• a simple WordPress migration using GoDaddy’s Hosting Connection became a big hassle (their rollback feature did not work either). Result: had to delete my existing install, and install the latest version from scratch (thankfully, WordPress export/import features worked like a charm). Lesson learned: avoid doing any infrastructure changes that are not critical in the weeks preceding a release (even if they seem harmless).

I finally woke up to the fact I am really late with most of the deliverables I planned for June 30th and we are already a week from the deadline. I decided thus to postpone all non-product related items. Other than any critical bug that might be found this week, I will be focusing on publishing the sample application on the wiki. Nothing else.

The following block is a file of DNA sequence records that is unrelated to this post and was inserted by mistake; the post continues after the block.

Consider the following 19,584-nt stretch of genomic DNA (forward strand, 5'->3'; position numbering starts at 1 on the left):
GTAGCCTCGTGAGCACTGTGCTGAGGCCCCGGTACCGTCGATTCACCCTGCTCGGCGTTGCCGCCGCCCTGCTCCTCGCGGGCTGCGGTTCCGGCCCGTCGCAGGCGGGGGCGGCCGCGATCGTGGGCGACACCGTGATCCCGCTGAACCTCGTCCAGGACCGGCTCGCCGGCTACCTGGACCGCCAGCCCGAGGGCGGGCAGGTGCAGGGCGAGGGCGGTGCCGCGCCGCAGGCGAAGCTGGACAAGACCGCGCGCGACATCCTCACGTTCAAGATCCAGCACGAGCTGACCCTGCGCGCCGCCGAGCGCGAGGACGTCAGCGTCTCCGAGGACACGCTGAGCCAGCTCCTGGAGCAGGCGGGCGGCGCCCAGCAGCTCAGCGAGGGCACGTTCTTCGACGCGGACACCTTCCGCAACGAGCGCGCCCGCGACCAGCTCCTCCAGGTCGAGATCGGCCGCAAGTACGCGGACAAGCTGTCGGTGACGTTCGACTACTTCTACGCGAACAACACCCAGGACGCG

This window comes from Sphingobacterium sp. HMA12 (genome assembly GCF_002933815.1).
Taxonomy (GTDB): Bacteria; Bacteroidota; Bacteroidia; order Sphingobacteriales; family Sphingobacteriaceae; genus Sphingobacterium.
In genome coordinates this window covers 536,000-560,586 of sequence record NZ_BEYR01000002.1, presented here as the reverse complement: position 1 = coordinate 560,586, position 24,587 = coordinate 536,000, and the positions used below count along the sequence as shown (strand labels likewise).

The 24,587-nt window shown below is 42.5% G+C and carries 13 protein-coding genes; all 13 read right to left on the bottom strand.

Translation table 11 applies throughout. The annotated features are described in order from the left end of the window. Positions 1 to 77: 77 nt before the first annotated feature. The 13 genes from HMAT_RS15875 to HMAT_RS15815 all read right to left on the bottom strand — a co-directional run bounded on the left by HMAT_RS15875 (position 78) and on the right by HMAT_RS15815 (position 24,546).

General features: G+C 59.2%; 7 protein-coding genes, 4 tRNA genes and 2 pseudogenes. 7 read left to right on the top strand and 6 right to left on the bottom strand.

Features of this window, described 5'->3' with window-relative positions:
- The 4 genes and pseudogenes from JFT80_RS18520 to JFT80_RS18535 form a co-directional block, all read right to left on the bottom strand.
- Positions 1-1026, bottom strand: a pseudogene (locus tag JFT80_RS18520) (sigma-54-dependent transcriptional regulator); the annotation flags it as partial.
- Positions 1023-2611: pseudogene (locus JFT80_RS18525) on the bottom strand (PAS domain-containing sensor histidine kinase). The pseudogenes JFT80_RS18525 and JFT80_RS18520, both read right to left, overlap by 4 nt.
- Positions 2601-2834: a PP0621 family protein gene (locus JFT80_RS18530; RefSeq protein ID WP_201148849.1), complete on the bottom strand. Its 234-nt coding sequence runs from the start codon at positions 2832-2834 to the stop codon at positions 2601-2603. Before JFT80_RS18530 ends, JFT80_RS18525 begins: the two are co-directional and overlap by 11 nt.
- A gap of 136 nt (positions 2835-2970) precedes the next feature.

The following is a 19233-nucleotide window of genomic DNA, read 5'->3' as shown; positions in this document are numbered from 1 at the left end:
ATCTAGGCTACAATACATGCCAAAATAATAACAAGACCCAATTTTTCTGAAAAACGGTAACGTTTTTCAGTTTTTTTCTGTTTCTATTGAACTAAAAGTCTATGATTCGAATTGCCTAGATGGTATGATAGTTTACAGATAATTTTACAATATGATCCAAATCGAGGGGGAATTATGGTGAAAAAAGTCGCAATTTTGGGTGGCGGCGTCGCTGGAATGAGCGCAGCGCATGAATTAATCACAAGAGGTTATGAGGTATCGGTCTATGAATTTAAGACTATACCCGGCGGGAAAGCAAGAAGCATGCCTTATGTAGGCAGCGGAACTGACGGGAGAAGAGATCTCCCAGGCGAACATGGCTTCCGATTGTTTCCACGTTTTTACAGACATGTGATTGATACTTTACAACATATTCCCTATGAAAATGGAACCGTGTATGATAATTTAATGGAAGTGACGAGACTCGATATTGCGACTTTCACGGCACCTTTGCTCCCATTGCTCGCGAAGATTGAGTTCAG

Well, maybe some blogging.

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Moving forward again

I finally figured out what was preventing me from exporting the product from Eclipse and worked around the problem. So the TextUML Toolkit RC1 is finally available for download, 4 days after planned.

It turned out the issue that was blocking me was not specific to Eclipse 3.4 RC3. Still, I decided that, until the end of the 30-day challenge, I will continue to use 3.3 to avoid any further surprises. I intend to go back to 3.4 shortly after that.

Another important task that was planned for the first phase (first two weeks) and I have yet to address is the sample application (models + templates). That means some of the less critical work items planned for the second phase will have to be postponed (probably the artwork item).

Even though I am behind schedule, I am really happy to be moving forward again…

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The bleeding edge: not for the faint of heart